In our pursuit to be good at our art, to be recognized for our hard work and dedication, to be seen as special, we forget that there’s more to us than just our ballet. We spend most of our lives chasing and building our selves in this perfect bunhead image at all costs - and turn our passion into an obsession.
The difference between a passion and an obsession is that one adds to your life while the other detracts from it. As we get caught up in the pressures of trying to prove our worth with our art, we forget that ballet is something that is supposed to build us up, something that’s supposed to enhance our experience on this earth. We turn something that is meant to be enjoyed by both the audience and ourselves into a serious situation that causes us stress and pain. And, we end up sacrificing our lives for it, which is what ends up happening so often with an obsession (whether drugs, alcohol, food, ect.) - we get lost in it.
We forget that things like our health and happiness are priorities, and we lose track of what’s really important. Our perspectives become warped as we shut ourselves in this bunhead bubble and allow our obsession to take hold of our lives.
There's something intriguing about the self-sacrifice that goes along with being obsessed with something. But one day, some event or situation will turn your world upside down, and you'll risk being rocked or destroyed. What happens when you retire? What if you get an injury and can't dance again? If your entire self-worth is tied up in your ballet, you are going to find yourself lost and searching for meaning. This is something I urge you to explore before it's too late.
This week I am in Malaysia visiting my boyfriend's family. Sadly, his mother passed away in December, and this is our chance to spend time with his family and pay our respects to her life. As tragic as her death is, we are using this as a reminder of what is truly important in life. These moments, these precious seconds given to us, we don't get back. And as far as we know, we only get one shot at this thing called life in these unique bodies we inhabit. When you are on your deathbed at the end of your long life (if you are so lucky), what are the things you will look back on and cherish? What are the things you will regret? What will you feel you missed out on or squandered? In my book, family, friends, love, connection, happiness, presence, peace, pleasure all trump my ego's manufactured obsessions. And, when I stop to think about these things that truly matter to me, I am given an opportunity to adjust course.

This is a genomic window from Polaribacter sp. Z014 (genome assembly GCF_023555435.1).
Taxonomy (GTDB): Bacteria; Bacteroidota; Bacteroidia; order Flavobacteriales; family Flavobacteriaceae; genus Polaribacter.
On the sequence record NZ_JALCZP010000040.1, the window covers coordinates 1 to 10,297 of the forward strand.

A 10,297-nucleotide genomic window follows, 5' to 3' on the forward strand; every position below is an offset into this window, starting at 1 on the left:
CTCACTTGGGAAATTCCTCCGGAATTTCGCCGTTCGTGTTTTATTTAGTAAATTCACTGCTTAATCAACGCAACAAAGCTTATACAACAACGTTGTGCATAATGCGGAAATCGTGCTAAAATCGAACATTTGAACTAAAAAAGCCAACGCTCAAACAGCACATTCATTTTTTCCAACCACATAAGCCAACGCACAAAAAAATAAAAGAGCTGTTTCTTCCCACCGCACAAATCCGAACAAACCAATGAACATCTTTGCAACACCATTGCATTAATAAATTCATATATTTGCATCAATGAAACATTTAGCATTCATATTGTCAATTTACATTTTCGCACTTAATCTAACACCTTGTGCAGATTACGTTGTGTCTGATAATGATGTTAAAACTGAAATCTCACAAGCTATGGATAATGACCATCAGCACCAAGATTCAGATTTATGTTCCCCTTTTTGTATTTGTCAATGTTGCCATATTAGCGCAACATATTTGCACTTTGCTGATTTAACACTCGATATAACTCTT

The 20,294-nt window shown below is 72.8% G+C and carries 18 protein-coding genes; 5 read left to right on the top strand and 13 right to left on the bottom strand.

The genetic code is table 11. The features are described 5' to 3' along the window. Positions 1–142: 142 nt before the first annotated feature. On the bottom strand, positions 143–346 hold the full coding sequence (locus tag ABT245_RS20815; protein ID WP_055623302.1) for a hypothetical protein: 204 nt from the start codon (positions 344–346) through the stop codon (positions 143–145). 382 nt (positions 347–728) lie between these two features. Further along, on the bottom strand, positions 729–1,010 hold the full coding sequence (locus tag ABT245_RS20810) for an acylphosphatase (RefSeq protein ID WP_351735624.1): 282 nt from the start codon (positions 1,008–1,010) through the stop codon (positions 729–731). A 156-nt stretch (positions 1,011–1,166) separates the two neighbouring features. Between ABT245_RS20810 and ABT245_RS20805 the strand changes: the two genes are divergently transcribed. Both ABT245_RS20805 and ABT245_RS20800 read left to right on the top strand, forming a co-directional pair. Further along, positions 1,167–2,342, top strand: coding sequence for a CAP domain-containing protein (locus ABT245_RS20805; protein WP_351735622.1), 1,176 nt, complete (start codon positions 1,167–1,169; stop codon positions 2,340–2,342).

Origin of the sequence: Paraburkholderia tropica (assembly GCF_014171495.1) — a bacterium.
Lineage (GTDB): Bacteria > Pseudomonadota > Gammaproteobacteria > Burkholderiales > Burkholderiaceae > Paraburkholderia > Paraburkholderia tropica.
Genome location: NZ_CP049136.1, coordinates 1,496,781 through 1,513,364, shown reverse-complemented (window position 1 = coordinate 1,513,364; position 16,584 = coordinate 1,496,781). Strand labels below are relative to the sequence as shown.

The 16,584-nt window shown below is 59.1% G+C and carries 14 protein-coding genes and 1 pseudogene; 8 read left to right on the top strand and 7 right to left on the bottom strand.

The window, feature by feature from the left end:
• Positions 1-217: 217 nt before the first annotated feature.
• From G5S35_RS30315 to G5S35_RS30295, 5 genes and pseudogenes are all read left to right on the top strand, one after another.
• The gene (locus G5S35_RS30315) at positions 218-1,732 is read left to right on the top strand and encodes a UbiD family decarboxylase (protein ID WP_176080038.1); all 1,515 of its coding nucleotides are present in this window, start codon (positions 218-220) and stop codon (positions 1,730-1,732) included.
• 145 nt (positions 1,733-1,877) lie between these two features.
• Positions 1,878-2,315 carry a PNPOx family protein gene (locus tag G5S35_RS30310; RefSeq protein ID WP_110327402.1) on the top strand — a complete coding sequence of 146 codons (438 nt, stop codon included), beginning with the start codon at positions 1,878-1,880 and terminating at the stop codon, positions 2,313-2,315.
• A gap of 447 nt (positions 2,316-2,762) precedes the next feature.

A great choreographer and dear friend once told me, "It's just ballet." This is a token I carry around with me for when things get too serious and harsh. Ballet is an art meant to be enjoyed...meant to bring richness to your life. It shouldn't feel like a survival situation every time you enter the studio. That is what an obsession will do to you. Don't waste your time here. Bring back your passion and let it fuel you.
"If anything, I would say that the biggest turning point for me has been these past few years when my dancing has transformed from being an "obsession" to being a passion. In the first instance, I was a slave to my dancing; I sacrificed mySELF and my happiness for it. Now, I am just as dedicated to my dancing, but I use it as a passion - something that fills me up and allows me to share my light with the world. Big difference."
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